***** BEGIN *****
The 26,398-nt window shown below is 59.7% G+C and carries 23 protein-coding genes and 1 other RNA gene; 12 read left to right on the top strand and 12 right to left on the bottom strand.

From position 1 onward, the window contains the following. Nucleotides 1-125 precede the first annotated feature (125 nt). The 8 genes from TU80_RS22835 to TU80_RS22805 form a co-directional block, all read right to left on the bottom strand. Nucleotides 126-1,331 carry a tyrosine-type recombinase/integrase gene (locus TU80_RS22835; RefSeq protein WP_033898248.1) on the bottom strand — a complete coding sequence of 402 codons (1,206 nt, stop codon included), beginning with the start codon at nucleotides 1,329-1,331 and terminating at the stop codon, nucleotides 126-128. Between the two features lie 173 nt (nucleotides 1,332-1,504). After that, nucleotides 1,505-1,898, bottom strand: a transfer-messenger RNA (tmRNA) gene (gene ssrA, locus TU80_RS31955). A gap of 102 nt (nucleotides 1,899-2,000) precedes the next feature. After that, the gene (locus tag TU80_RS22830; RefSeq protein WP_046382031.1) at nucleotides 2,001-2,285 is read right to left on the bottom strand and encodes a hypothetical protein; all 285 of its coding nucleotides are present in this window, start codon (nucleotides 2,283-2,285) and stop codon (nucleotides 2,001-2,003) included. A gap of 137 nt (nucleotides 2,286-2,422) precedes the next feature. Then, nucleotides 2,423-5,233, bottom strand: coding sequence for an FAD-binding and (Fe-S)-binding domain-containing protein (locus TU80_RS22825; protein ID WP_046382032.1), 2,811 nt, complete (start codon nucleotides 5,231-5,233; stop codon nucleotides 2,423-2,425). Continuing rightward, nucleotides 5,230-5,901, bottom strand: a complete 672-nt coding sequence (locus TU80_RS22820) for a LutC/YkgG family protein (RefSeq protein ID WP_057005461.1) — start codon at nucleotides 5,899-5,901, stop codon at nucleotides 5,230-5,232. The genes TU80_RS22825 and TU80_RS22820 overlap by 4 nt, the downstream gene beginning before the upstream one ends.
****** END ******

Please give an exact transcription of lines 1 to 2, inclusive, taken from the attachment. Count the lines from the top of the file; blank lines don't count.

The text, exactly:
The 26,398-nt window shown below is 59.7% G+C and carries 23 protein-coding genes and 1 other RNA gene; 12 read left to right on the top strand and 12 right to left on the bottom strand.

From position 1 onward, the window contains the following. Nucleotides 1-125 precede the first annotated feature (125 nt). The 8 genes from TU80_RS22835 to TU80_RS22805 form a co-directional block, all read right to left on the bottom strand. Nucleotides 126-1,331 carry a tyrosine-type recombinase/integrase gene (locus TU80_RS22835; RefSeq protein WP_033898248.1) on the bottom strand — a complete coding sequence of 402 codons (1,206 nt, stop codon included), beginning with the start codon at nucleotides 1,329-1,331 and terminating at the stop codon, nucleotides 126-128. Between the two features lie 173 nt (nucleotides 1,332-1,504). After that, nucleotides 1,505-1,898, bottom strand: a transfer-messenger RNA (tmRNA) gene (gene ssrA, locus TU80_RS31955). A gap of 102 nt (nucleotides 1,899-2,000) precedes the next feature. After that, the gene (locus tag TU80_RS22830; RefSeq protein WP_046382031.1) at nucleotides 2,001-2,285 is read right to left on the bottom strand and encodes a hypothetical protein; all 285 of its coding nucleotides are present in this window, start codon (nucleotides 2,283-2,285) and stop codon (nucleotides 2,001-2,003) included. A gap of 137 nt (nucleotides 2,286-2,422) precedes the next feature. Then, nucleotides 2,423-5,233, bottom strand: coding sequence for an FAD-binding and (Fe-S)-binding domain-containing protein (locus TU80_RS22825; protein ID WP_046382032.1), 2,811 nt, complete (start codon nucleotides 5,231-5,233; stop codon nucleotides 2,423-2,425). Continuing rightward, nucleotides 5,230-5,901, bottom strand: a complete 672-nt coding sequence (locus TU80_RS22820) for a LutC/YkgG family protein (RefSeq protein ID WP_057005461.1) — start codon at nucleotides 5,899-5,901, stop codon at nucleotides 5,230-5,232. The genes TU80_RS22825 and TU80_RS22820 overlap by 4 nt, the downstream gene beginning before the upstream one ends.